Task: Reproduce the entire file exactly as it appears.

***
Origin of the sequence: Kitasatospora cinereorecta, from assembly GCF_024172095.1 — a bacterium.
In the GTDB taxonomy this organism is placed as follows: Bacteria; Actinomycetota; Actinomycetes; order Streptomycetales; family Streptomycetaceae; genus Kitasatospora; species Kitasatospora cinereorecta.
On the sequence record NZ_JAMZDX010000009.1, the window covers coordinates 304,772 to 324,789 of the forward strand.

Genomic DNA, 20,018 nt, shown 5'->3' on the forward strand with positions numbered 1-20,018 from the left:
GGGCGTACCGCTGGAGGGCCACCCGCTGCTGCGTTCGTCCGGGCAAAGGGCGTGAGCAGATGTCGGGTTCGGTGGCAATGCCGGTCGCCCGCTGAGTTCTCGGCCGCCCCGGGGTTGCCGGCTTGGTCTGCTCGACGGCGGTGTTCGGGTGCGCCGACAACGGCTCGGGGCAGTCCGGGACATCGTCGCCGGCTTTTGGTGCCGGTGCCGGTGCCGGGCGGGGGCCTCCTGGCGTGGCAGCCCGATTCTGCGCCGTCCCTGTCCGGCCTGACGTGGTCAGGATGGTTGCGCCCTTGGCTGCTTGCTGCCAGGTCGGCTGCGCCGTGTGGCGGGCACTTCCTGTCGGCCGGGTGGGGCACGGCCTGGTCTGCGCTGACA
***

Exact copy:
Origin of the sequence: Kitasatospora cinereorecta, from assembly GCF_024172095.1 — a bacterium.
In the GTDB taxonomy this organism is placed as follows: Bacteria; Actinomycetota; Actinomycetes; order Streptomycetales; family Streptomycetaceae; genus Kitasatospora; species Kitasatospora cinereorecta.
On the sequence record NZ_JAMZDX010000009.1, the window covers coordinates 304,772 to 324,789 of the forward strand.

Genomic DNA, 20,018 nt, shown 5'->3' on the forward strand with positions numbered 1-20,018 from the left:
GGGCGTACCGCTGGAGGGCCACCCGCTGCTGCGTTCGTCCGGGCAAAGGGCGTGAGCAGATGTCGGGTTCGGTGGCAATGCCGGTCGCCCGCTGAGTTCTCGGCCGCCCCGGGGTTGCCGGCTTGGTCTGCTCGACGGCGGTGTTCGGGTGCGCCGACAACGGCTCGGGGCAGTCCGGGACATCGTCGCCGGCTTTTGGTGCCGGTGCCGGTGCCGGGCGGGGGCCTCCTGGCGTGGCAGCCCGATTCTGCGCCGTCCCTGTCCGGCCTGACGTGGTCAGGATGGTTGCGCCCTTGGCTGCTTGCTGCCAGGTCGGCTGCGCCGTGTGGCGGGCACTTCCTGTCGGCCGGGTGGGGCACGGCCTGGTCTGCGCTGACA